On first listen, Laura Veirs’ 10th solo album, The Lookout, has all the trappings of the singer-songwriter genre: soft vocals that embrace the ears, whimsical guitar lines and bittersweet lyrics. But it’s also quietly revolutionary: since Trump took office, the Portland-based artist has felt a compulsion to reference the state of the world.
“It certainly feels more feverish now,” she says. “I know many artists are struggling with trying to tackle these issues because they feel so pressing now. Waves of darkness and light come through the political world, and this is really a point of darkness in America.”
Having begun her career in a punk band, it’s not surprising to hear that social issues are a thread running through Laura’s music, especially on, The Lookout. There are more ways to make a stand, she says, than being “brash” about it.
“There’s a lot of soul music that was revolutionary… it was hardcore in its own way, but it’s also so listenable and danceable,” she muses. “Music acts as a refuge for people. You can provide some kind of solace, and I try to do that in the sense of, ‘I’m paying attention to this, you’re not alone.’
"There’s a song [on The Lookout] called Watch Fire, which for me is so obvious, it’s about protecting vulnerable people. A lot of my work is grappling with myself and my own issues. If it does provide someone with solace, that’s great. I don’t expect my music to be revolutionary but I think it’s a piece of the pie.”
Modern proverbs - the kind that are often shared on Instagram against a visually-pleasing backdrop - also found their way into her lyrics.
“When It Grows Darkest is a track on the new album. When the election happened, I saw that quote: ‘When it grows darkest, the stars come out’ going around. I wrote a song around that lyric, I think it’s just from the common vernacular, I couldn’t find a source for it. I grew up in Colorado in the mountains where the stars were very bright, and when it got dark the stars did come out. It’s kind of obvious but it’s also a great metaphor: dark times build our resilience and perseverance.”
The inward-looking approach also extends to her working environment. Writing from her attic studio in Portland, she says she writes “over and over” for as long as a year, until standout songs begin to take shape.
“My husband [Grammy-nominated Tucker Martine] is my producer, and we listen through them and decide which ones are the strongest. If you become too heavy-handed you can overwork and stifle yourself, but writing 10 songs and making an album… I can’t!” she laughs. “Basically, most of the songs I write are not good. I have to write a lot to get the quality up. I wish it wasn’t like that, but it’s been that way for years. I have to keep my inner critic at bay.”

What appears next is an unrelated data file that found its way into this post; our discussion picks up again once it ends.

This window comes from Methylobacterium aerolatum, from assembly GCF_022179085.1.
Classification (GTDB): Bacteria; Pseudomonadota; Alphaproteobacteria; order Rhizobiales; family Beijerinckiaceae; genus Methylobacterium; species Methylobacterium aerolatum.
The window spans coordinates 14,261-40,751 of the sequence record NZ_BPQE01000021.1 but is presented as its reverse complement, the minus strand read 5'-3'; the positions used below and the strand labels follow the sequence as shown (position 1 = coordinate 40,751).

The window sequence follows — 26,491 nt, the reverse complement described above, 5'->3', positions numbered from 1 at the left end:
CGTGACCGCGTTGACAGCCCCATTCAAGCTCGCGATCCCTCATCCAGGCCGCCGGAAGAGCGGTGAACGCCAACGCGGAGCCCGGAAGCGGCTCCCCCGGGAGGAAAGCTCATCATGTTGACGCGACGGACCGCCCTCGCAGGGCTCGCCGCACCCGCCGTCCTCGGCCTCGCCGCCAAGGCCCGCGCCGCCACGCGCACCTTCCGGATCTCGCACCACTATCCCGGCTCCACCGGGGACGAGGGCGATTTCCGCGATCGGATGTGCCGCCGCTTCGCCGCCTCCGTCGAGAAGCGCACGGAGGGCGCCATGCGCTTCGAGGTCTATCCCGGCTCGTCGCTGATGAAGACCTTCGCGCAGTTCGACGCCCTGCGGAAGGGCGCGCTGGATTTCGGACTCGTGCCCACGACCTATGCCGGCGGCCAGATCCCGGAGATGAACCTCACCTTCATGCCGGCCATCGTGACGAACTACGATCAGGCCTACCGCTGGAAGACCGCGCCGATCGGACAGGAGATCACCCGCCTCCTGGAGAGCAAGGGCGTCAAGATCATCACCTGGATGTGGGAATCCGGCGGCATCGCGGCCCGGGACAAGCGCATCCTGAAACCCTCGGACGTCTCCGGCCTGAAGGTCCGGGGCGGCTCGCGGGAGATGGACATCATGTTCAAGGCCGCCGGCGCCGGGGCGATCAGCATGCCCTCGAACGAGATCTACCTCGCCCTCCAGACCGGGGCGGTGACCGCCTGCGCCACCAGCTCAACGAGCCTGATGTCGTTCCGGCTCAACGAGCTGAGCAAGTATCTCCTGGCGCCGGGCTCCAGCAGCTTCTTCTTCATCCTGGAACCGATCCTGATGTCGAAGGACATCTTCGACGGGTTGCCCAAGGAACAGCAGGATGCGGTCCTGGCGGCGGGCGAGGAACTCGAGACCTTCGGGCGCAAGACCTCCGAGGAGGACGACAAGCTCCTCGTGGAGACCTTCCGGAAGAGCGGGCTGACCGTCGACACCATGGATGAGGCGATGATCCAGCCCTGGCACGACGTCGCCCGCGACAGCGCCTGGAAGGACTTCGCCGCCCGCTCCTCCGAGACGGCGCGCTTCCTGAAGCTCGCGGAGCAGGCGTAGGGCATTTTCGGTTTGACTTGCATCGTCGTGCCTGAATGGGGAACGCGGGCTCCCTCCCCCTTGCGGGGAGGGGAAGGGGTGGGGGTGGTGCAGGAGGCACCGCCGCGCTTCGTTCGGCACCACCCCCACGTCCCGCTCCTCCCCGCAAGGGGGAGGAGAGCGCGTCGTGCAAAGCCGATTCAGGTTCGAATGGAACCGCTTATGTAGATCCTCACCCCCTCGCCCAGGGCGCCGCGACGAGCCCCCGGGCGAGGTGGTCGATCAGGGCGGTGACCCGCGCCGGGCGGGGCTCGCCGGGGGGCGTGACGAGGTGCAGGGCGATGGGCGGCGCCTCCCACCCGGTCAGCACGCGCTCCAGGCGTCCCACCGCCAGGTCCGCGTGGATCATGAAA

Working with her husband, she says, makes this both easier and harder. “It’s easier because I trust him so much and I don’t care if he doesn’t like it. But sometimes I feel hurt like, ‘You don’t like anything I do!’ His bar is very high, he’s a great producer,” she says. Time in the studio also allows the pair to reconnect on a creative level, which is how they first met - she mailed him a cassette of her music almost two decades ago. “We don’t get a lot of time together in a creative way anymore because we’re so busy with other projects, our children, and the logistics of touring,” she explains.
The Lookout’s collaborators, which include Sufjan Stevens and Jim James, were chosen not just because their voices fitted the music, but because of their friendship with Laura.
“All the people on this are old friends and people I’ve toured with and collaborated with in the past,” she says. “We just know we can trust them to come up with great parts quickly and not have big egos, you can encounter that when you get into the realm of great musicians and it’s a bummer to be around. None of these people have that.”
Laura herself could never be accused of having an ego, either. From her admission that she has to write hundreds of songs before finding one she’s happy with, to her rejection of the trope of artistic misery - “I don’t do well when I’m depressed, I’m not the tortured artist!” - everything she does comes with a grounding that makes her music far more relatable than she realises.
An old 70s nylon-string guitar is Laura’s go-to writing companion
“My main writing instrument is a Goya nylon-string classical guitar,” says Laura. “I love the way it sounds - it’s just this crappy 70s guitar we had lying around the house growing up, but I’d played it for all my records.
“I do a lot of alternate tunings - which is annoying when I’m playing songs live because I don’t have a budget for a guitar tech - and you can tune the second string up to a way higher note and it’s not going to break. My other go-to is a Martin acoustic, and for electric I play a classic Gibson Les Paul.”
You might even have heard the Goya elsewhere: “Sometimes my husband borrows it for high-profile sessions, and it was all over the Case/Lang/Veirs album [collaboration with Neko Case and kd lang] I did. You’ll have to ask my husband who else has borrowed it!”
The Lookout is available now via Bella Union